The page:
Janeway snuggled further into the crook of Seven’s arm.
“Because they have history,” she replied. “I was hoping Cass would be able to give Lis the support she needs right now. But so far she seems to have left her alone completely.”
“History? You mean they were lovers?”
The captain nodded, stifling a yawn.
“Yes. Before they joined Voyager.”
“In that case, I do not understand how Lt Lansdown can stay away,” Seven said. “If you had lost your husband and your baby in one afternoon, I could not bear to stay away from you.”
Janeway looked up at her young lover, smiling tolerantly.
“That’s nice to know darling,” she answered. “But things are little more complicated for Cass, I think.”
“Because Lis slapped her?”
“Mmmmmm, that’s part of it.”
“Why did she do that? Lt Lansdown did everything she possibly could to save Dr Standish. Blaming her for his death was an inaccurate assessment of the situation.”
Janeway traced slow circles on the flat plane of her lover’s stomach, letting her fingers follow the hard edges of the Borg implant that still encircled the young woman’s hips.
“It’s not that simple, I don’t think, sweetheart,” she said, almost hypnotized by the trail of goose bumps that followed behind her fingertips. “Lis watched her husband die a horrible death and that caused her to go into shock. I think if the situation had been reversed and it had been Cass we had to leave on that damn beach; it would have been Nick she slapped.”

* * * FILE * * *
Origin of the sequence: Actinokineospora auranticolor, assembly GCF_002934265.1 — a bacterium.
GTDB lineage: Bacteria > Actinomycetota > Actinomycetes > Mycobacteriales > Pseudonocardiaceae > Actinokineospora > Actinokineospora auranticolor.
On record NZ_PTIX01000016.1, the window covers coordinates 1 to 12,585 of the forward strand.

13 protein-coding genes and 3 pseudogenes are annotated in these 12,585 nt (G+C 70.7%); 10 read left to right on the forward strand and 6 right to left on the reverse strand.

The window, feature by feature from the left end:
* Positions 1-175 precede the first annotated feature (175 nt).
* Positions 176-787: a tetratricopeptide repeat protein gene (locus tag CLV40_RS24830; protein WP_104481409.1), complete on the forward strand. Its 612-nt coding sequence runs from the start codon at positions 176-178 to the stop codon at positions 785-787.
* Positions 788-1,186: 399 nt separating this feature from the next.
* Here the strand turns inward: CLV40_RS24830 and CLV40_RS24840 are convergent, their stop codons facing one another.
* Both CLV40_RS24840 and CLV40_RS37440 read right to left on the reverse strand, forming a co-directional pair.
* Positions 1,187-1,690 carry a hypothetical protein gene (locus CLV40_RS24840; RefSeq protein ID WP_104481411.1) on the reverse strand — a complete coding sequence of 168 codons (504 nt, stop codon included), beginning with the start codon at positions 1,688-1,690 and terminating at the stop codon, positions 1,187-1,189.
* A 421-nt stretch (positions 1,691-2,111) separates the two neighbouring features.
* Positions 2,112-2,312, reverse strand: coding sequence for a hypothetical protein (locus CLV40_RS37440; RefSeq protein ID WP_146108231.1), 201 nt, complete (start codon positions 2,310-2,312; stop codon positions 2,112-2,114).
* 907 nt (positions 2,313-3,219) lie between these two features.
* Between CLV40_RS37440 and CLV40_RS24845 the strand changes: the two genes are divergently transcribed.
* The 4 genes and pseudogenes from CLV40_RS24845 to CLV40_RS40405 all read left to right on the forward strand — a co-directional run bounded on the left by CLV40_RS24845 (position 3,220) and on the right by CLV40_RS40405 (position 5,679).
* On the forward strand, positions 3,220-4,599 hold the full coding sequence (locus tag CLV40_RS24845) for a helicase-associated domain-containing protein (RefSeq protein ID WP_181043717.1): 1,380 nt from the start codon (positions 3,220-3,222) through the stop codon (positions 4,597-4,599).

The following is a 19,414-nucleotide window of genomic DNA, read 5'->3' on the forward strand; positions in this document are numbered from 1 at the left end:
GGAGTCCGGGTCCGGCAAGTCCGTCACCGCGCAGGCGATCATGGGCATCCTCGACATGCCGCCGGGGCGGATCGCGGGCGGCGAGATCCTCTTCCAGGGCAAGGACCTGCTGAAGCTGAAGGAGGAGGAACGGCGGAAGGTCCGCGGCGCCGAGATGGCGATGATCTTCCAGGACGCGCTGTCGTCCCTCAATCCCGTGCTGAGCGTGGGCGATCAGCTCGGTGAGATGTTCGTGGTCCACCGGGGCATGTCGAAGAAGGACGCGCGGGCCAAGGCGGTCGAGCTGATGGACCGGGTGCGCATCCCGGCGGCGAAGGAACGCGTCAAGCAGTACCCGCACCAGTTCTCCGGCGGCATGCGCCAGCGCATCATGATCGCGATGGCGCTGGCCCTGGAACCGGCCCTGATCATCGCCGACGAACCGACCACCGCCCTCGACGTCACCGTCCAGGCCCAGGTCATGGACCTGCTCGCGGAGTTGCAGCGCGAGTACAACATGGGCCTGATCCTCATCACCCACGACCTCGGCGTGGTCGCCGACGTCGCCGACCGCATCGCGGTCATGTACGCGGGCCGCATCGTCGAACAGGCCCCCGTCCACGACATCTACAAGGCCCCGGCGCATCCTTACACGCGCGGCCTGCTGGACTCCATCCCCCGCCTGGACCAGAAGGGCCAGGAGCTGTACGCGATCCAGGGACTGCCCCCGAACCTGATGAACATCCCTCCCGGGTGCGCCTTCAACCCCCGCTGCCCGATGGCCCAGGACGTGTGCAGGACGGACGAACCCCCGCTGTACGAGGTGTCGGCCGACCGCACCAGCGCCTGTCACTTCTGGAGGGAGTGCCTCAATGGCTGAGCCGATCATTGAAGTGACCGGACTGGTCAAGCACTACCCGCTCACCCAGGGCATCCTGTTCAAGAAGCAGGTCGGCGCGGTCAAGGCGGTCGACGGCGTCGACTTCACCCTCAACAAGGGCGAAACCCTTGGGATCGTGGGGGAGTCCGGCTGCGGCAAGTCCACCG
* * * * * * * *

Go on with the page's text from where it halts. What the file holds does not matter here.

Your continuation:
Seven closed her eyes against the sensuous tingling that radiated from Kathryn’s fingertips. She fought to stay focused on the conversation while her body, newly awakened to the joys of touch, begged for less talk and more lovemaking.
“Humans are so contradictory,” she said with a frown.
Janeway chuckled. “That’s part of what makes us human,” she replied.
“It has only been a week. Perhaps Lt Lansdown is just …” Seven searched for the right phrase. “… Biding her time.”
“An awful lot can happen in a week, darling,” Janeway replied, allowing her fingers to wander to the blonde’s full breasts. “Look at us.” She smiled slowly, enjoying the look of pure desire on the young woman’s face.
Seven groaned as gentle fingers teased and tugged. “Are you going to speak with Lt Lansdown?” she finally managed.
“I’m afraid I’m going to have to,” the captain sighed. “I’ve told Lis to take as much time as she needs, but the truth is we can’t do without her indefinitely. And Cass is just going through the motions. Besides I think Lis needs her.”
Seven couldn’t stand it any longer. She scooped Kathryn into her arms and rolled them both over until she was leaning over the smaller woman. She slid her thigh between Janeway’s and began a slow rocking motion as she pressed against warm wetness.
“I need you, Kathryn Janeway,” she said softly.
“Oh my,” the captain sighed, arching up against Seven. “Goddess, Annika, what you do to me,” she groaned. “You certainly learn fast.”
“I have the best teacher in the Delta Quadrant,” the blonde burred in her ear. “Teach me more, Kathryn. “Teach me how to pleasure you.”
Stars swirled past the bay window as Voyager continued her warp-driven journey towards the Alpha Quadrant. Behind the transparent aluminum a small figure sat in the darkened room. Huddled in a corner of a large armchair, Lis nursed a now-cold cup of coffee between her hands. As she had for most of the past week since her release from sickbay, she stared silently into the silver-streaked void, her thoughts as transient as the passing galaxies.